“I think it was an amazing race, an amazing fight, I would say. I always try to use everything that I was feeling in my heart on that podium, for my people and the media, as well.

“But definitely, unfortunately, after a few months, the following year, I discovered that [Singapore 2008] was manipulated, so that really was not nice and it was not fair for the sport, but that weekend was just perfect.”

PF1: “So, with the benefit of hindsight, do you look back on that day with pride and happiness, or with a sense of heartbreak and sadness?”

FM: “I look back with happiness for everything that we did, so all the fights that we had at home, winning everything and all the time first. I think I really look back with pride on my job in that situation.

“But I look back very disappointed, you can imagine, if things would have been fair on the sport without that race in Singapore and winning at home – I cannot really believe the feeling in that situation.

“So then, a little bit after we discovered that it was a race that was manipulated, a race that changed the result of 99% of the cars that were in that race because of that manipulation, and it changed the championship. So that is the point.”

PF1: “During the press conference in Brazil today, several of the drivers were asked for their opinion on your legal proceedings, none of whom opted to pass comment. How much support have you felt for your cause from within the F1 paddock?”

FM: “I have a lot of support, to be honest, I have a lot of support from the drivers, many drivers. Even drivers that were there, to be honest. So from the people at home, everywhere I go – in the airport, in the restaurant, in the shopping mall, in the supermarket, wherever, everywhere I go, people stop me and people push me saying that I need to fight for the justice of the sport.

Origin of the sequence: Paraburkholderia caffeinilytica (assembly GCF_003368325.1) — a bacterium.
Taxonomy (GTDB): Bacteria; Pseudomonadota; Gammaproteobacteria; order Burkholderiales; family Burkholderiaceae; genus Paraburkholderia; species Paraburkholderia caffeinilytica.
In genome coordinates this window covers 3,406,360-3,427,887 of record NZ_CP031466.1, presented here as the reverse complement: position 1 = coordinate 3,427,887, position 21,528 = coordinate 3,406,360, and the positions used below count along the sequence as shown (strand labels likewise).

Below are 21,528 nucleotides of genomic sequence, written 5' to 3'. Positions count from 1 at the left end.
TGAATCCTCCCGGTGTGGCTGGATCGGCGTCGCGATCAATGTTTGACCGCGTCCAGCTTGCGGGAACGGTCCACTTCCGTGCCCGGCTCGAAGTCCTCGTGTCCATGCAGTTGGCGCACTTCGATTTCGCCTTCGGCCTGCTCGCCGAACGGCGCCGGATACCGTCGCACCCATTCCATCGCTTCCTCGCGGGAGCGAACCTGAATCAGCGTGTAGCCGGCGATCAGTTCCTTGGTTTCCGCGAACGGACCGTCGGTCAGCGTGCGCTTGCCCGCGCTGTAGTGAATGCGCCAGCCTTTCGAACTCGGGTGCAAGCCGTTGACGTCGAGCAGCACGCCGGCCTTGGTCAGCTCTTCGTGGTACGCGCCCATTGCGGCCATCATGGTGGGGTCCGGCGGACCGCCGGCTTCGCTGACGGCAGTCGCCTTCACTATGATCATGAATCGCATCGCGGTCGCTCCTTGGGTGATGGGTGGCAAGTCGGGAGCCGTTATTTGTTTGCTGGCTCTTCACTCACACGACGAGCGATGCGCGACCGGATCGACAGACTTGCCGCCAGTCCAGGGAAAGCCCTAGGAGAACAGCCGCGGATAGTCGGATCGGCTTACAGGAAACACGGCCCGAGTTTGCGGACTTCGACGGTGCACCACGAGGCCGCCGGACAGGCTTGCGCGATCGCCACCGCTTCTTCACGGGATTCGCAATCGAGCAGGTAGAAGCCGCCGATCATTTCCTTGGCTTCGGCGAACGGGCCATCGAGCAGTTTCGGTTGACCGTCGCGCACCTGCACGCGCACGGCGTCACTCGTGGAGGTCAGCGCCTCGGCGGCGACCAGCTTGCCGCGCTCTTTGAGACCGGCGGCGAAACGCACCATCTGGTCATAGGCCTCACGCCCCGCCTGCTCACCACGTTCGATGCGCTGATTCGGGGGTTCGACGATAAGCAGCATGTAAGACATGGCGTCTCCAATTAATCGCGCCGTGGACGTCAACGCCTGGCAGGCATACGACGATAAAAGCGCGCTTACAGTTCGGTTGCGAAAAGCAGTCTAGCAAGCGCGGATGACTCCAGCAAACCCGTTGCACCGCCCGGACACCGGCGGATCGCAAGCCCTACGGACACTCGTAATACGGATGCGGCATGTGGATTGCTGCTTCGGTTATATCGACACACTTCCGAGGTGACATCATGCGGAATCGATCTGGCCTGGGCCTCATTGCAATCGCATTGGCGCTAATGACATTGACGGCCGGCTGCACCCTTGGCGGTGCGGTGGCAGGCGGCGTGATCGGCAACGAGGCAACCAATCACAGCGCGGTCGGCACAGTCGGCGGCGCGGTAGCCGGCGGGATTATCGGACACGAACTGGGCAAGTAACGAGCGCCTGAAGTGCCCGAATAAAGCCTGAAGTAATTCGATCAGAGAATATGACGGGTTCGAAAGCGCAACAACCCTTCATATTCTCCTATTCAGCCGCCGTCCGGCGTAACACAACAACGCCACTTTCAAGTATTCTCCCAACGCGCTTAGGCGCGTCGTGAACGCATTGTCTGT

“So not only in Brazil, but in other countries as well. So what I’m doing is the fight for the justice of the sport, which was not fair and it was not correct what happened.

“I understand that so many people, sometimes, prefer not to speak, they prefer not to comment. Maybe because they are afraid of something related to this world, but I have zero doubt that I don’t have any help, any support, you know? I have massive support, and I really have no worries about the support that I have from the people on the road, and also in the sport.”

PF1: “Have you had any sort of communication with Lewis Hamilton regarding the situation, given that it’s his title you’re coming after?

FM: “No, we haven’t had any communication. Everything that we are doing is not against Lewis. I mean, I really respect Lewis as a driver for everything that he’s done, he’s one of the best drivers in the history of Formula One. So many records, with many titles.

“But what I’m doing is against the result of a manipulated race. At the point in the race where the manipulation happened, I was leading, I was first in that race. So it’s nothing against Lewis.